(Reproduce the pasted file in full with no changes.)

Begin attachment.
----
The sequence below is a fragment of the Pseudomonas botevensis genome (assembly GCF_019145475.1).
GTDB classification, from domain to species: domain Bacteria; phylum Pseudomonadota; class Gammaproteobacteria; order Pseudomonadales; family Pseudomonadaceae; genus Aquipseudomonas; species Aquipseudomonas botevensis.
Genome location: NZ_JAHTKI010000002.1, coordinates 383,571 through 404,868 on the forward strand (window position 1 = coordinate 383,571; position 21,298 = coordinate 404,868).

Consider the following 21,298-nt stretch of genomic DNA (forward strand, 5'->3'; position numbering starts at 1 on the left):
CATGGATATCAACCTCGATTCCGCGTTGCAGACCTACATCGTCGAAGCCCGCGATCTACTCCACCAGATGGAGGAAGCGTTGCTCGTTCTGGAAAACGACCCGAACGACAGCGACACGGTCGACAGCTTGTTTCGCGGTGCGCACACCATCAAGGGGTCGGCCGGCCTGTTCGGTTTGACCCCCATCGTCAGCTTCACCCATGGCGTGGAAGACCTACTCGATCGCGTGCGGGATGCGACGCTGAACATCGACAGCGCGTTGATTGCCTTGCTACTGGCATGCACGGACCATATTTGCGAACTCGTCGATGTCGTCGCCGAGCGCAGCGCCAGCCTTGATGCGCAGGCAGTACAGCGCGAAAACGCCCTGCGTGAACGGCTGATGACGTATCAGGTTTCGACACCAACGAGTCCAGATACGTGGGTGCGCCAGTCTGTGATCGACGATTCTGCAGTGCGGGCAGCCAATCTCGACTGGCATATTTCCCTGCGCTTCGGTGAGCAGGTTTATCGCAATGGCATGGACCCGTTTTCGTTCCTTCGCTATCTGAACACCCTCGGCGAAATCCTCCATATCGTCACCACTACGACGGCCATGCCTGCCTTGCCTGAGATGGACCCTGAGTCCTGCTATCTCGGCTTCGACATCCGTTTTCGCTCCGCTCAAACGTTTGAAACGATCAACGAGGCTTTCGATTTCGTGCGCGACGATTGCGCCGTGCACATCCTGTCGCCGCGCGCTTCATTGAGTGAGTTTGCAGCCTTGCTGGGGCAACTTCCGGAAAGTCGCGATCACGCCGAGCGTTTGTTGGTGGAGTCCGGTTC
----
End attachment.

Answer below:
The sequence below is a fragment of the Pseudomonas botevensis genome (assembly GCF_019145475.1).
GTDB classification, from domain to species: domain Bacteria; phylum Pseudomonadota; class Gammaproteobacteria; order Pseudomonadales; family Pseudomonadaceae; genus Aquipseudomonas; species Aquipseudomonas botevensis.
Genome location: NZ_JAHTKI010000002.1, coordinates 383,571 through 404,868 on the forward strand (window position 1 = coordinate 383,571; position 21,298 = coordinate 404,868).

Consider the following 21,298-nt stretch of genomic DNA (forward strand, 5'->3'; position numbering starts at 1 on the left):
CATGGATATCAACCTCGATTCCGCGTTGCAGACCTACATCGTCGAAGCCCGCGATCTACTCCACCAGATGGAGGAAGCGTTGCTCGTTCTGGAAAACGACCCGAACGACAGCGACACGGTCGACAGCTTGTTTCGCGGTGCGCACACCATCAAGGGGTCGGCCGGCCTGTTCGGTTTGACCCCCATCGTCAGCTTCACCCATGGCGTGGAAGACCTACTCGATCGCGTGCGGGATGCGACGCTGAACATCGACAGCGCGTTGATTGCCTTGCTACTGGCATGCACGGACCATATTTGCGAACTCGTCGATGTCGTCGCCGAGCGCAGCGCCAGCCTTGATGCGCAGGCAGTACAGCGCGAAAACGCCCTGCGTGAACGGCTGATGACGTATCAGGTTTCGACACCAACGAGTCCAGATACGTGGGTGCGCCAGTCTGTGATCGACGATTCTGCAGTGCGGGCAGCCAATCTCGACTGGCATATTTCCCTGCGCTTCGGTGAGCAGGTTTATCGCAATGGCATGGACCCGTTTTCGTTCCTTCGCTATCTGAACACCCTCGGCGAAATCCTCCATATCGTCACCACTACGACGGCCATGCCTGCCTTGCCTGAGATGGACCCTGAGTCCTGCTATCTCGGCTTCGACATCCGTTTTCGCTCCGCTCAAACGTTTGAAACGATCAACGAGGCTTTCGATTTCGTGCGCGACGATTGCGCCGTGCACATCCTGTCGCCGCGCGCTTCATTGAGTGAGTTTGCAGCCTTGCTGGGGCAACTTCCGGAAAGTCGCGATCACGCCGAGCGTTTGTTGGTGGAGTCCGGTTC